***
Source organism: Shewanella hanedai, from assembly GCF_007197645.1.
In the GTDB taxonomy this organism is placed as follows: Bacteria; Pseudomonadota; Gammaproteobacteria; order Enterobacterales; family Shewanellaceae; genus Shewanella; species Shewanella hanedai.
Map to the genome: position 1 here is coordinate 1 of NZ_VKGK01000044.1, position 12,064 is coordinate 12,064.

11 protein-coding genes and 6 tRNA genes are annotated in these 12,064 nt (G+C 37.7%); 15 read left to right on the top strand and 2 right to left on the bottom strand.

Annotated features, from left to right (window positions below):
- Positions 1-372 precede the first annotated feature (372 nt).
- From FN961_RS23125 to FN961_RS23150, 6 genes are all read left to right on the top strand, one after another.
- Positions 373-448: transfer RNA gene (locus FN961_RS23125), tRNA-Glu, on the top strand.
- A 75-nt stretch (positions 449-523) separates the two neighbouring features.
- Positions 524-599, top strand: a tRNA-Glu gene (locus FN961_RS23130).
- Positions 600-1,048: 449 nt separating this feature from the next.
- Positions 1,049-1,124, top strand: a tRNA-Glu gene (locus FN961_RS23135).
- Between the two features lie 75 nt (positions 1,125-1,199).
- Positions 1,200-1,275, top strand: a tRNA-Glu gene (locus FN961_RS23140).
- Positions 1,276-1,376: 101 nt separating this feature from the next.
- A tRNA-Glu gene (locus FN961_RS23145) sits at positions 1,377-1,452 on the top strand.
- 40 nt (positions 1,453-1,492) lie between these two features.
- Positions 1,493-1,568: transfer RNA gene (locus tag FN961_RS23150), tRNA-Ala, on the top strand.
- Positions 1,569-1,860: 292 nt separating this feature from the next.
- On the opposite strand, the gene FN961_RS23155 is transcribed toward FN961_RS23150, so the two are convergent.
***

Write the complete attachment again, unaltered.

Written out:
Source organism: Shewanella hanedai, from assembly GCF_007197645.1.
In the GTDB taxonomy this organism is placed as follows: Bacteria; Pseudomonadota; Gammaproteobacteria; order Enterobacterales; family Shewanellaceae; genus Shewanella; species Shewanella hanedai.
Map to the genome: position 1 here is coordinate 1 of NZ_VKGK01000044.1, position 12,064 is coordinate 12,064.

11 protein-coding genes and 6 tRNA genes are annotated in these 12,064 nt (G+C 37.7%); 15 read left to right on the top strand and 2 right to left on the bottom strand.

Annotated features, from left to right (window positions below):
- Positions 1-372 precede the first annotated feature (372 nt).
- From FN961_RS23125 to FN961_RS23150, 6 genes are all read left to right on the top strand, one after another.
- Positions 373-448: transfer RNA gene (locus FN961_RS23125), tRNA-Glu, on the top strand.
- A 75-nt stretch (positions 449-523) separates the two neighbouring features.
- Positions 524-599, top strand: a tRNA-Glu gene (locus FN961_RS23130).
- Positions 600-1,048: 449 nt separating this feature from the next.
- Positions 1,049-1,124, top strand: a tRNA-Glu gene (locus FN961_RS23135).
- Between the two features lie 75 nt (positions 1,125-1,199).
- Positions 1,200-1,275, top strand: a tRNA-Glu gene (locus FN961_RS23140).
- Positions 1,276-1,376: 101 nt separating this feature from the next.
- A tRNA-Glu gene (locus FN961_RS23145) sits at positions 1,377-1,452 on the top strand.
- 40 nt (positions 1,453-1,492) lie between these two features.
- Positions 1,493-1,568: transfer RNA gene (locus tag FN961_RS23150), tRNA-Ala, on the top strand.
- Positions 1,569-1,860: 292 nt separating this feature from the next.
- On the opposite strand, the gene FN961_RS23155 is transcribed toward FN961_RS23150, so the two are convergent.